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Plastics PRNs ‘could hit £65’

Packaging Recovery Notes (PRNs) for plastics could rise more than ten times their current value to around £65 if ministers introduce proposed new recycling targets, packaging experts have predicted.

Duncan Simpson, marketing director of leading compliance scheme Valpak, predicted PRNs for plastics could rise to between £35 to £65 a tonne as targets rise betwen 2013 and 2017.

“We think there would be a shortfall in PRNs with the plastic target but not to a massive extent. We think prices could rise to £35 to £65 a tonne,” said Simpson during a Westminster debate hosted by the Associate Parliamentary Sustainable Resource Group.    

Simpson stressed it was extremely difficult to accurately predict the increase in PRNs values and that it was therefore crucial ministers were not dogmatically wedded to the targets.

“It is important that there is a bi-annual review of the targets and that ministers are not afraid to adjust them accordingly,” he told MRW.

The MRW materials pricing report recorded plastics PRNs at between £5 and £6 a tonne as of 2 March.

Defra’s consultation on recovery and recycling targets for packaging waste for 2013 – 2017, has outlined plans to increase the plastics recycling target by 5 percentage points per year, from 32% in 2012 to 57% by 2017.

Ministers have pledged to announce a final decision on new “tougher” packaging targets - opened to consultation in December 2011 - in this month’s Budget.

The PRN system has come under mounting criticism by reprocessors who have urged ministers reform it.  

Reprocessors said increasing the targets without a more balanced system for issuing PRNs and packaging export recovery notes (PERNs) could have perverse effects.

Consultant Paul Levett, who advises plastics reprocessor Closed Loop Recycling, said: “We have raised the issues surrounding the PRN system with the Government on numerous occasions. We would very much like to see a review announced in the Budget.”

Plastics leacers say the existing PRN/PERN system has provided an unfair advantage to the exporters of plastic scrap over domestic reprocessors. 

ECO Plastics managing director Jonathan Short said: “If 20 tonnes goes into a container then 20 tonnes of PERNs can be issued. When we process material through our plant [weight] loss rates start at 10% and often surpass 30% by the time we have a product upon which we can claim a PRN,” said

While PRNs are very lowly valued this makes little difference, said Short. But as they rise in value – which is likely to happen with the increase in targets – then domestic reprocessors would become disadvantaged.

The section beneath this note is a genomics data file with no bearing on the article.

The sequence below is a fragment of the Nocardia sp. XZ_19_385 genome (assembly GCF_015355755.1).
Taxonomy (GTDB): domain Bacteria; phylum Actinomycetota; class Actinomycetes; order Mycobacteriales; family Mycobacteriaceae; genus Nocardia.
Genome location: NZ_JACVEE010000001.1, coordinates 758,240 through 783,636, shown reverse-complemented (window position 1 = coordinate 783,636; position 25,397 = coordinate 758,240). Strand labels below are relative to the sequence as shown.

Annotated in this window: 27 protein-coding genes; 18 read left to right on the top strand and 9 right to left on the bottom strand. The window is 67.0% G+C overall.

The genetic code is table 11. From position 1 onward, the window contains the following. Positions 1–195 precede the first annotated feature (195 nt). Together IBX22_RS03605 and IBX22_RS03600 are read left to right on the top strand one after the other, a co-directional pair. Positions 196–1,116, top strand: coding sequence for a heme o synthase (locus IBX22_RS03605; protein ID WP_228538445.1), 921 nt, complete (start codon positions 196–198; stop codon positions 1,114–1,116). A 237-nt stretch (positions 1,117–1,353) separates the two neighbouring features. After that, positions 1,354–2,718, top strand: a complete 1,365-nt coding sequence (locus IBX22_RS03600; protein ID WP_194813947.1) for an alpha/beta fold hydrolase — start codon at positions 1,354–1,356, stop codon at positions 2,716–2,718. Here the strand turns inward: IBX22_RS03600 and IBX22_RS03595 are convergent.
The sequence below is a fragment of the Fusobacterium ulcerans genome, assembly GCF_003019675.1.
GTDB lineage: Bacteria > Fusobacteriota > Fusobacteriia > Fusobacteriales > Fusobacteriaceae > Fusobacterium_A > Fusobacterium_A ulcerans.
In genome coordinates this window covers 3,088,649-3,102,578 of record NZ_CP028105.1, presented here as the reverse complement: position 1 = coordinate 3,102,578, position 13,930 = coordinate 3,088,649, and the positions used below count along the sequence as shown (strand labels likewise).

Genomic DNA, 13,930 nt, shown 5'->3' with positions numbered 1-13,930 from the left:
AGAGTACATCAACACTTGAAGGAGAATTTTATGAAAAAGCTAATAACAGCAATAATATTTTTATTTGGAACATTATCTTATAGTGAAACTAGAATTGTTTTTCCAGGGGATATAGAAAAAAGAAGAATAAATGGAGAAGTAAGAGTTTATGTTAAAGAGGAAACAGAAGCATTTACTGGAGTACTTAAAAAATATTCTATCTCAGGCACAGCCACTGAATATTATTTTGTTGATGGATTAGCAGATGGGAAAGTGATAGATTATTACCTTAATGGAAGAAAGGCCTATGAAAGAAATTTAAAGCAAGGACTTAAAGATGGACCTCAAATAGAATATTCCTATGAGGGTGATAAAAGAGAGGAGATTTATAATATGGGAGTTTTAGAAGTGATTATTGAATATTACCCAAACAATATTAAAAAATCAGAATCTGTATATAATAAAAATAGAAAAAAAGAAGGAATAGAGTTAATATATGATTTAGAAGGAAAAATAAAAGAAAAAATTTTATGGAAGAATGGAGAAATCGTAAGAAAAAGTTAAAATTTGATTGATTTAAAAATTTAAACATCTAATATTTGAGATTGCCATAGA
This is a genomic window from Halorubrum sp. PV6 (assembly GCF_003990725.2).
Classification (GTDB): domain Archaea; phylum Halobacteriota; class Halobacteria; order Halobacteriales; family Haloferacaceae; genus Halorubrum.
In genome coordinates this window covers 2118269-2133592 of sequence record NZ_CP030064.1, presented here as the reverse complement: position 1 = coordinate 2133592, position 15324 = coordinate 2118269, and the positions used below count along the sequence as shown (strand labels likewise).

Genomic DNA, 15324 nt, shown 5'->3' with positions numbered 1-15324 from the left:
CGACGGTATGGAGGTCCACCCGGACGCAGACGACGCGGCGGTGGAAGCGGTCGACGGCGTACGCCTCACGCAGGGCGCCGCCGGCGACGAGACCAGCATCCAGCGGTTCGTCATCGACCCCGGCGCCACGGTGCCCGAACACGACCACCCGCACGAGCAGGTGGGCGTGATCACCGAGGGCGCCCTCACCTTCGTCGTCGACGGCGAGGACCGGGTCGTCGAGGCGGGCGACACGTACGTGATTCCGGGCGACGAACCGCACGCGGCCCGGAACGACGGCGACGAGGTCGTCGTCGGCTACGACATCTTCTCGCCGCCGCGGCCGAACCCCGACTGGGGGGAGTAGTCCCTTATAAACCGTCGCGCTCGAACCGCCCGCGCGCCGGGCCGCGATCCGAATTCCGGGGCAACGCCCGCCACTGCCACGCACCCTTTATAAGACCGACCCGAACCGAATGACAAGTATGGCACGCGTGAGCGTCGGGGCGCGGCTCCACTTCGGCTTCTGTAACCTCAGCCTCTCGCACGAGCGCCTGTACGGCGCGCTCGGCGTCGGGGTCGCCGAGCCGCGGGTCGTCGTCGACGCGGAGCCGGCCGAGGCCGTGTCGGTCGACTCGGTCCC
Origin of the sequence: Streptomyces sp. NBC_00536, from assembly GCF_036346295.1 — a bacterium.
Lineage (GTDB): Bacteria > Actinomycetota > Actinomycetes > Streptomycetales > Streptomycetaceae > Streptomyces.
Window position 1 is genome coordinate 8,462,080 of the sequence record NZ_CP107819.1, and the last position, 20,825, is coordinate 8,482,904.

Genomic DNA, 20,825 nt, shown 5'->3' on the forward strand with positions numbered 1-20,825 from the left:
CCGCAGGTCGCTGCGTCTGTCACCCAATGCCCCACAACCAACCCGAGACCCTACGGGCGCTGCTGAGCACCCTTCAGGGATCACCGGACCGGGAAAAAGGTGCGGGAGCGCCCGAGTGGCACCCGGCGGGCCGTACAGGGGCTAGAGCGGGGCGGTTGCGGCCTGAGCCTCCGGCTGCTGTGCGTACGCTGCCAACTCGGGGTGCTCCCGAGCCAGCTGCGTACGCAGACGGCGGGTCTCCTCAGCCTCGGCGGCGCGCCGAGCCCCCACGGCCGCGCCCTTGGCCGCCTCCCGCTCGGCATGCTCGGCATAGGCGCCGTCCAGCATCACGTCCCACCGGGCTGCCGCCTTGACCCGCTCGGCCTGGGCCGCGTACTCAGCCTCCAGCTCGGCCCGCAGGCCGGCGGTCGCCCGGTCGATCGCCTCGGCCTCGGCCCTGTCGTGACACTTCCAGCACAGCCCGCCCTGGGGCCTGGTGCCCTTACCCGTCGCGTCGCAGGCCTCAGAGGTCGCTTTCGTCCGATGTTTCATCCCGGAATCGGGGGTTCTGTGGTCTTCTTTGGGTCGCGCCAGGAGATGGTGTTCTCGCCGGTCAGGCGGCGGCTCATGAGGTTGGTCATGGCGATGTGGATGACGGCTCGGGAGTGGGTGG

Readers' comments (1)

  • Bernard Chase

    Whenever considering Government targets it is important to remember that they are designed to satisfy their author’s grand design. How they are met is never the issue and, as with Health and Education, the outcomes of targets set by politicians are rarely in keeping with their original intent.

    Those of us ‘old enough’ to remember the origins of the ‘Packaging Regulations’ might care to remember that they were originally designed to boost recycling capacity here in the UK and only tonnage recycled within the UK was to be counted as evidence. It was only at the end of year one, with (in the case of plastics) PRN values riding at over £100/Te that ‘export’ evidence was hurriedly incorporated in order to take the steam out of the kettle, assuage the wrath of obligated businesses who were footing the bill and enable the Government to meet its targets.

    Since that time the tonnage of packaging recycled within the UK has flat lined at best and the data shows unequivocally that all the growth required to meet the escalating targets set by Government down the subsequent years has been met by exporting our waste to the Far East markets.

    Chris Dow is correct. The mechanisms of the PRN/PERN system are totally biased in favour of the export markets and the higher the value of a PRN/PERN the greater that bias which is why Defra’s proposed targets (especially for plastics) are potentially so damaging to the economic viability of the remaining indigenous UK recycling capacity.

    This remains an academic point, however. Whilst Government continues to pursue its recycling ambitions by means of blunt volume based targets, nothing will change as such targets are designed to be achieved whatever the outcomes. A change of focus in favour of job and wealth creation within the UK’s own recycling industry coupled with the certainty of best environmental practice is therefore long overdue. Was this not what was originally envisaged when the Packaging Regulations were first created?

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